Last Stanza of “Epithalamion”

Edmund Spenser’s construction of “Epithalamion” has a concluding stanza that contrasts against the rest of the poem.

The length of the final stanza is a shorter 7 lines, and it lacks a pattern of short and long lines as well as rejecting some previous repetition (“woods us answer…echo ring”). The footnotes attribute the change in length to the requirements of form. This change seems comparable to the end of a typical modern song, where the chorus is modified to make a short and clear ending – but the lack of repetition and pattern is unnerving.

I interpreted the final stanza as Spenser explaining that he doesn’t have the “ornaments” he wants to give his bride, so he wrote a song in order for her to have an eternal gift.

That interpretation is skewed by this line: “(this poem is) and for a short time an endless monument”. Spenser acknowledges the decaying nature of time, which is ironic because parts of the poem are focused on an “eternal…bond”. With closer inspection, this final line echoes the poem’s undertones. Spenser transitions the repetitive statements at the end of each stanza. They begin as “the woods shall to me answer and my Eccho ring”. These lines evolve until they end up as “the woods no more us answer, nor our eccho ring”. This could be a symbol for how time will eventually run it’s course and the pair will be forgotten. Spenser and his wife are “for short time an endless monument”, but – like the poem – no less beautiful because of it.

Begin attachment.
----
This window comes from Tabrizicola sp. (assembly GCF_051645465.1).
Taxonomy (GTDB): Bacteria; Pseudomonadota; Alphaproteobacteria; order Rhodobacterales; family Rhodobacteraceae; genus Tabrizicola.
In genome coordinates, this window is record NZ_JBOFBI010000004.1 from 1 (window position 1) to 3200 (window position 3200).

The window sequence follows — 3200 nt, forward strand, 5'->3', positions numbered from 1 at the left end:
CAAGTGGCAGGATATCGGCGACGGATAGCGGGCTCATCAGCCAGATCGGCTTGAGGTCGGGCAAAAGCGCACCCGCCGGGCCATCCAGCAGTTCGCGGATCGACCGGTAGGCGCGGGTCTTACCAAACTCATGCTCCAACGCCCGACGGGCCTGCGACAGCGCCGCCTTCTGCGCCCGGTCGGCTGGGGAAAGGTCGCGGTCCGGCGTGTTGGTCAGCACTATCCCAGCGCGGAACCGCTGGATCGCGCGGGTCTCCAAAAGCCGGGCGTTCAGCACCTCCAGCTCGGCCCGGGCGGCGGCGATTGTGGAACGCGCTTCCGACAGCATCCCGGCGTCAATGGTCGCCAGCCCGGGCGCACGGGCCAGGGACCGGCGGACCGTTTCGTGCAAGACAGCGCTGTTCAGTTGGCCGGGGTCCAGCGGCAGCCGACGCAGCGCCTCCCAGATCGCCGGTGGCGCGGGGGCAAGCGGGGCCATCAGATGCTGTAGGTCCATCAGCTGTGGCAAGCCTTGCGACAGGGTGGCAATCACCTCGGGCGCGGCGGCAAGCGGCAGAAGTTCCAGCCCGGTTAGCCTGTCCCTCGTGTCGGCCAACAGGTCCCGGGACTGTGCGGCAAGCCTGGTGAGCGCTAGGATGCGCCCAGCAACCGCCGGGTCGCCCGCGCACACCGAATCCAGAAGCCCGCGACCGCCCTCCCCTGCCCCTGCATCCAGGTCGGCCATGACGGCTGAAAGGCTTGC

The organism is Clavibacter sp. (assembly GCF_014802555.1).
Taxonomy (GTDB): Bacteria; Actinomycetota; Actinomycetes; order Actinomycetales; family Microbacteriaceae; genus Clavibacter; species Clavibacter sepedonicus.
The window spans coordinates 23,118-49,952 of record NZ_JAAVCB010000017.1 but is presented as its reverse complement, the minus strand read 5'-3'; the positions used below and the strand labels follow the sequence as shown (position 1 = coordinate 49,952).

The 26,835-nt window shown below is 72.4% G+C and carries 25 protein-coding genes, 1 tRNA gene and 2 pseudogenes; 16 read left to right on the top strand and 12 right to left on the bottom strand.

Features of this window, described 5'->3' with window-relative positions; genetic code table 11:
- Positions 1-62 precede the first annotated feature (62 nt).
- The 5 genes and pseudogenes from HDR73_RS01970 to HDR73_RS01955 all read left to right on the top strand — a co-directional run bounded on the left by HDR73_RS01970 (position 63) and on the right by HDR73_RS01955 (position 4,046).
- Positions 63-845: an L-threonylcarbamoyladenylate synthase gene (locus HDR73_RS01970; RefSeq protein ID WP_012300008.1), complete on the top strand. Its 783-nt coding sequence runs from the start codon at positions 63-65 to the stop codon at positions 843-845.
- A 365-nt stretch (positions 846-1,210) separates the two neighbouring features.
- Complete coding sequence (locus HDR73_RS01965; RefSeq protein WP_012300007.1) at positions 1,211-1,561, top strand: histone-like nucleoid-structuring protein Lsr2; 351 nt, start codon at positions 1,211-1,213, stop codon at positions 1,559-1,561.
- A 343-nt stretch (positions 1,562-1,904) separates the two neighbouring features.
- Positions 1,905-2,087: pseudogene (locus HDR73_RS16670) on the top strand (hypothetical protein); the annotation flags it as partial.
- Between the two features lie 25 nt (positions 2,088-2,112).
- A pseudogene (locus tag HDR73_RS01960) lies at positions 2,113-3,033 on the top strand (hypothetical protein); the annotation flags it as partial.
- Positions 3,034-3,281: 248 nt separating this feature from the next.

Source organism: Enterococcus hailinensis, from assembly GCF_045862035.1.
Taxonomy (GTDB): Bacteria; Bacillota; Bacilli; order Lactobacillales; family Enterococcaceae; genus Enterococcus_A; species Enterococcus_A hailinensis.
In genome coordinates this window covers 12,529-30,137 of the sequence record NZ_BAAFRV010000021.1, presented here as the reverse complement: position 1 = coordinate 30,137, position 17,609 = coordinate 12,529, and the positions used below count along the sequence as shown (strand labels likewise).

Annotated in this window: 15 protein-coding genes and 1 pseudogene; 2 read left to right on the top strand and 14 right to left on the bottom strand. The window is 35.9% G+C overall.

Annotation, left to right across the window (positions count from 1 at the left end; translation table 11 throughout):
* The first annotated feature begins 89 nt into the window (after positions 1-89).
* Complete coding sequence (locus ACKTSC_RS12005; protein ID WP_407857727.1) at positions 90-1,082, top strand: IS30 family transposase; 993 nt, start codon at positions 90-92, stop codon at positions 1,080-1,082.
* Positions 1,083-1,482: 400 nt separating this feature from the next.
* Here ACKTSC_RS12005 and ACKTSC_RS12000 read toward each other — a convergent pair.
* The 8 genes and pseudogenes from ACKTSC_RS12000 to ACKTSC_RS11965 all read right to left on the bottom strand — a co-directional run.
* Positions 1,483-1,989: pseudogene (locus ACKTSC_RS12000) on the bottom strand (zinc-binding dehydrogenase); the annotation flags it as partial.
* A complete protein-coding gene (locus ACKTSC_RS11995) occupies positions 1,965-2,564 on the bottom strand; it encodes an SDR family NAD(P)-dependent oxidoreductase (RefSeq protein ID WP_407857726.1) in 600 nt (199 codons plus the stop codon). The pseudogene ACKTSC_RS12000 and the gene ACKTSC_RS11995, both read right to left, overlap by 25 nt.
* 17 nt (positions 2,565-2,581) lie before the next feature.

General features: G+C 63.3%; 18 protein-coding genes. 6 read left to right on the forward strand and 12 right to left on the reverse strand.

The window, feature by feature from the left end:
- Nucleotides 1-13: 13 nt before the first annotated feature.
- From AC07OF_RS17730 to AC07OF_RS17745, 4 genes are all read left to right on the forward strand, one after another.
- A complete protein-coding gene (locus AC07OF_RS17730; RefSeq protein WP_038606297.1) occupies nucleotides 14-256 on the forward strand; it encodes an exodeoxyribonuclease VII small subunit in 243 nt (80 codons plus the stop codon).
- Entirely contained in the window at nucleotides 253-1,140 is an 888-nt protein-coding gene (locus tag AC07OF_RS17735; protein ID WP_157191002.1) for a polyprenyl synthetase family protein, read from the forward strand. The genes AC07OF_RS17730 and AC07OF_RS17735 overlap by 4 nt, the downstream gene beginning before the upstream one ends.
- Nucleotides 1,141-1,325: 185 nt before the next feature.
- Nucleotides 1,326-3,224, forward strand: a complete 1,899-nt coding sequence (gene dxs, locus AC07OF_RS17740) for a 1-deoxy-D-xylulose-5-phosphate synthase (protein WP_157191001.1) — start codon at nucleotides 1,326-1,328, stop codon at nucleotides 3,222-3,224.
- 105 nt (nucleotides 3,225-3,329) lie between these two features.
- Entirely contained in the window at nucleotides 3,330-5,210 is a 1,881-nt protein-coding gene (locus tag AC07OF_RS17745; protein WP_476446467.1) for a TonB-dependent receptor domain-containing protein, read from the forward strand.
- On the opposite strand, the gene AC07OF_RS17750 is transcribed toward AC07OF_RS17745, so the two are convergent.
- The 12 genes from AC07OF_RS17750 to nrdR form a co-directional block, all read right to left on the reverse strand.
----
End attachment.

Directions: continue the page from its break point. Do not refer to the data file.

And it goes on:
This interpretation of time can explain the differences mentioned earlier. Spenser has eliminated the “woods” and the “eccho” completely – and one day, he too, will be erased. So he replaced that previous repetition to emphasize the nature of his temporarily eternal love.

 

 

 

 

 

 

 

 

 

 

One comment

  • Fabulous reflection on the poem, Clara! That last stanza—called an “envoy,” or parting address—is a tricky one. It seems to sum up the poem, but always strikes me as sort of coming out of nowhere each time I read it. We’ll be spending some time talking about those last 7 lines, and their relation to the poem at large, in class.

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